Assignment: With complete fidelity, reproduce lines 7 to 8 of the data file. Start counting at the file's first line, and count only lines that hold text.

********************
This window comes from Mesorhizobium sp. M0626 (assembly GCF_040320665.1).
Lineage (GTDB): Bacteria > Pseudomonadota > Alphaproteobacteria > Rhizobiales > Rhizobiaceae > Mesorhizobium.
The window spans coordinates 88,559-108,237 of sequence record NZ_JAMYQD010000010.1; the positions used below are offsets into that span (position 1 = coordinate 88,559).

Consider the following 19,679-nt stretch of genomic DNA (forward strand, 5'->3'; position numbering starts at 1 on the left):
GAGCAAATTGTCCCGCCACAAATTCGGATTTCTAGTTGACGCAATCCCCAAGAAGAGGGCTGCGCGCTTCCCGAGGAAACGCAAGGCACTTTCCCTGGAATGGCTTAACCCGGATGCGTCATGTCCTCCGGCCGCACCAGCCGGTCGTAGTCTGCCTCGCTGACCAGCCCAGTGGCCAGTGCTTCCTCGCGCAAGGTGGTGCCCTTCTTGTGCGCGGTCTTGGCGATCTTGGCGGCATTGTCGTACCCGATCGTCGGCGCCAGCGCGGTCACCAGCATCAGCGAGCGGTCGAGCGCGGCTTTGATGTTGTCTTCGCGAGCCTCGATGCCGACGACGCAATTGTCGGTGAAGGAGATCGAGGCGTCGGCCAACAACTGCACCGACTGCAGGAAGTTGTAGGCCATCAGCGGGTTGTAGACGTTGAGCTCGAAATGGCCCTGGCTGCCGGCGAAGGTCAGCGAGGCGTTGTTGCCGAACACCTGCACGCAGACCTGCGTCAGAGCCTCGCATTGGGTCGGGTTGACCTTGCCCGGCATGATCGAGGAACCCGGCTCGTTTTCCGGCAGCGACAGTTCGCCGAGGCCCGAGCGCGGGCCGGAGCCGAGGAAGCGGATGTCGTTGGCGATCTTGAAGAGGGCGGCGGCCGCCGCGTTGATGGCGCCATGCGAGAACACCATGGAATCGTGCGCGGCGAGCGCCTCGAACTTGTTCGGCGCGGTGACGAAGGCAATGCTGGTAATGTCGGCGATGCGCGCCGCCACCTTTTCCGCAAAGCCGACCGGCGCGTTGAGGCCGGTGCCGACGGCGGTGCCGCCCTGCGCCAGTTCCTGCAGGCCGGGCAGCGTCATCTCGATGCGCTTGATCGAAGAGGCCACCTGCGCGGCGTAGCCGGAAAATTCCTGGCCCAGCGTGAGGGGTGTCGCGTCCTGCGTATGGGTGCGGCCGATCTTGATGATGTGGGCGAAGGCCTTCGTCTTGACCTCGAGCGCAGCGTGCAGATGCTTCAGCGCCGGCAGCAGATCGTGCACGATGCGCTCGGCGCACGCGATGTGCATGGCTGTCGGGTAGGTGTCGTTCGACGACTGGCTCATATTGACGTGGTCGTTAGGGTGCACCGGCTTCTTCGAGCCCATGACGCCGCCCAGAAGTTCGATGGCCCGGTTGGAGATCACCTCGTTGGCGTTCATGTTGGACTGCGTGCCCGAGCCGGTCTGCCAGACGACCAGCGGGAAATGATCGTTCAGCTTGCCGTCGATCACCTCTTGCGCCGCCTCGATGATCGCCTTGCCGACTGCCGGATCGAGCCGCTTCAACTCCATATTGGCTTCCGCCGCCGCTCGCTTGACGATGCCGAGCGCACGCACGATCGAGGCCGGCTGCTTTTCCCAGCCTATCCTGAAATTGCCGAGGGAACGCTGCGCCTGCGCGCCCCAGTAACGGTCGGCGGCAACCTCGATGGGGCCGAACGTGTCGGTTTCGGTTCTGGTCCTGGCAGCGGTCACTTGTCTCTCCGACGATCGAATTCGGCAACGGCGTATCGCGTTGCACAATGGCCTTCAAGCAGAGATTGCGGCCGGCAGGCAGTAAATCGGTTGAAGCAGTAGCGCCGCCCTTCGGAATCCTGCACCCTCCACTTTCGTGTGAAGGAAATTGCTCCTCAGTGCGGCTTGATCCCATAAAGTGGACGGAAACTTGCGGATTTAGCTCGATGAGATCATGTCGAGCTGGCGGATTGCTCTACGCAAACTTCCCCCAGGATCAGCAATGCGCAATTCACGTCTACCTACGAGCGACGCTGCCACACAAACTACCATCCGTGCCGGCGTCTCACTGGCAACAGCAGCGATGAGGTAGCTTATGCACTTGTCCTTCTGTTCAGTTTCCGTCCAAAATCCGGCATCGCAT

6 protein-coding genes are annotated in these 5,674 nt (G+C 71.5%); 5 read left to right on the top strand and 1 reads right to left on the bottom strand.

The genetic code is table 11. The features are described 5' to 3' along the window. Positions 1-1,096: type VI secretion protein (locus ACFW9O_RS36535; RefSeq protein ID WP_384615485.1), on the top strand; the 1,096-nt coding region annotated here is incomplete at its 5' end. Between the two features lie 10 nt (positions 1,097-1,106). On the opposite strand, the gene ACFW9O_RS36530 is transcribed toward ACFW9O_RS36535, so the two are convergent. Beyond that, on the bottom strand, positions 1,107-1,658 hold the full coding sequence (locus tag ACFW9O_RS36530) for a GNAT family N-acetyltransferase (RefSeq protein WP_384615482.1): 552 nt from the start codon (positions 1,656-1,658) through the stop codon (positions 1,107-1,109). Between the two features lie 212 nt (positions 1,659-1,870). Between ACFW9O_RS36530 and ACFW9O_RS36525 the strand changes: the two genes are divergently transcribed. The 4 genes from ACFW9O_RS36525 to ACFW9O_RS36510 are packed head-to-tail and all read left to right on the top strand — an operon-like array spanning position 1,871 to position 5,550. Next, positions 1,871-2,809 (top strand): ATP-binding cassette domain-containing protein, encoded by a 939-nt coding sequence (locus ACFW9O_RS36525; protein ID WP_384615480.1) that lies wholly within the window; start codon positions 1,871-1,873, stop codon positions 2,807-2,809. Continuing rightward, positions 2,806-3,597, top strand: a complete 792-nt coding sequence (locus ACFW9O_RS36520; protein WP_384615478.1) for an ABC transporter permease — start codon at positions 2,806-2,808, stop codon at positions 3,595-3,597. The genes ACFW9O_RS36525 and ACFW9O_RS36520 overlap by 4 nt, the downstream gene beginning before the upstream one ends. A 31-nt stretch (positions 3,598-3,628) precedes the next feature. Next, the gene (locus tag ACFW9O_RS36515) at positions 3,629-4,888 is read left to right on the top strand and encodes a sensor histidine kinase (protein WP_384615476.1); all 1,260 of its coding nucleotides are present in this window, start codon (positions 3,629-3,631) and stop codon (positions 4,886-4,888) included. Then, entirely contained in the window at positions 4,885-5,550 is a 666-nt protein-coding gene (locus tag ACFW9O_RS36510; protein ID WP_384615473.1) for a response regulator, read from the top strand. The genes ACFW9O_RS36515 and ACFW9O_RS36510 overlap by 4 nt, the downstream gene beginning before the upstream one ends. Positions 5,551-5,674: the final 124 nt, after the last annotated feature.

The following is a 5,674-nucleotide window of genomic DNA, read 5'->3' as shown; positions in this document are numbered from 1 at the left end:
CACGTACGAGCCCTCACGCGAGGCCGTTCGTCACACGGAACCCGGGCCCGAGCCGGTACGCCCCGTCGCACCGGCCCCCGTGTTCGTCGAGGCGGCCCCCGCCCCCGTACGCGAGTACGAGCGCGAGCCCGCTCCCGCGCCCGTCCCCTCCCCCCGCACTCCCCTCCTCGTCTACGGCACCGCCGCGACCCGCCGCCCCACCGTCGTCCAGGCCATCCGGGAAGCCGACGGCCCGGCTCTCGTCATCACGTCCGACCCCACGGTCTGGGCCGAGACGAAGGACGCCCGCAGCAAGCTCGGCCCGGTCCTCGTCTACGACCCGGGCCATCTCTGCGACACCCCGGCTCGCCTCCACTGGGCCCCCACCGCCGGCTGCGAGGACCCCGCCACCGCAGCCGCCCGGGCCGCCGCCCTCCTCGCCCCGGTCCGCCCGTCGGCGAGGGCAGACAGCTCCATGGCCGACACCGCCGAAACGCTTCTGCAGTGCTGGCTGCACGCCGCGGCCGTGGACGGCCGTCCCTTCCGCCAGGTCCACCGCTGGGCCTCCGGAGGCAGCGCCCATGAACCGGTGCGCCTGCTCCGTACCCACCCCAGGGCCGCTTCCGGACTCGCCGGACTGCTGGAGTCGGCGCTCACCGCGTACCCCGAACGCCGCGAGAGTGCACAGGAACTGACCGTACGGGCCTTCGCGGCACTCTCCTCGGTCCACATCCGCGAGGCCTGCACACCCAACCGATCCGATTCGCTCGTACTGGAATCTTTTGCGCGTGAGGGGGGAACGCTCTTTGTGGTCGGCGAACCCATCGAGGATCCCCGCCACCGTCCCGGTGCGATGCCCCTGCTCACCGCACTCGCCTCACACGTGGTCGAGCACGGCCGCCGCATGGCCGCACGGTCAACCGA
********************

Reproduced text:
The genetic code is table 11. The features are described 5' to 3' along the window. Positions 1-1,096: type VI secretion protein (locus ACFW9O_RS36535; RefSeq protein ID WP_384615485.1), on the top strand; the 1,096-nt coding region annotated here is incomplete at its 5' end. Between the two features lie 10 nt (positions 1,097-1,106). On the opposite strand, the gene ACFW9O_RS36530 is transcribed toward ACFW9O_RS36535, so the two are convergent. Beyond that, on the bottom strand, positions 1,107-1,658 hold the full coding sequence (locus tag ACFW9O_RS36530) for a GNAT family N-acetyltransferase (RefSeq protein WP_384615482.1): 552 nt from the start codon (positions 1,656-1,658) through the stop codon (positions 1,107-1,109). Between the two features lie 212 nt (positions 1,659-1,870). Between ACFW9O_RS36530 and ACFW9O_RS36525 the strand changes: the two genes are divergently transcribed. The 4 genes from ACFW9O_RS36525 to ACFW9O_RS36510 are packed head-to-tail and all read left to right on the top strand — an operon-like array spanning position 1,871 to position 5,550. Next, positions 1,871-2,809 (top strand): ATP-binding cassette domain-containing protein, encoded by a 939-nt coding sequence (locus ACFW9O_RS36525; protein ID WP_384615480.1) that lies wholly within the window; start codon positions 1,871-1,873, stop codon positions 2,807-2,809. Continuing rightward, positions 2,806-3,597, top strand: a complete 792-nt coding sequence (locus ACFW9O_RS36520; protein WP_384615478.1) for an ABC transporter permease — start codon at positions 2,806-2,808, stop codon at positions 3,595-3,597. The genes ACFW9O_RS36525 and ACFW9O_RS36520 overlap by 4 nt, the downstream gene beginning before the upstream one ends. A 31-nt stretch (positions 3,598-3,628) precedes the next feature. Next, the gene (locus tag ACFW9O_RS36515) at positions 3,629-4,888 is read left to right on the top strand and encodes a sensor histidine kinase (protein WP_384615476.1); all 1,260 of its coding nucleotides are present in this window, start codon (positions 3,629-3,631) and stop codon (positions 4,886-4,888) included. Then, entirely contained in the window at positions 4,885-5,550 is a 666-nt protein-coding gene (locus tag ACFW9O_RS36510; protein ID WP_384615473.1) for a response regulator, read from the top strand. The genes ACFW9O_RS36515 and ACFW9O_RS36510 overlap by 4 nt, the downstream gene beginning before the upstream one ends. Positions 5,551-5,674: the final 124 nt, after the last annotated feature.

The following is a 5,674-nucleotide window of genomic DNA, read 5'->3' as shown; positions in this document are numbered from 1 at the left end: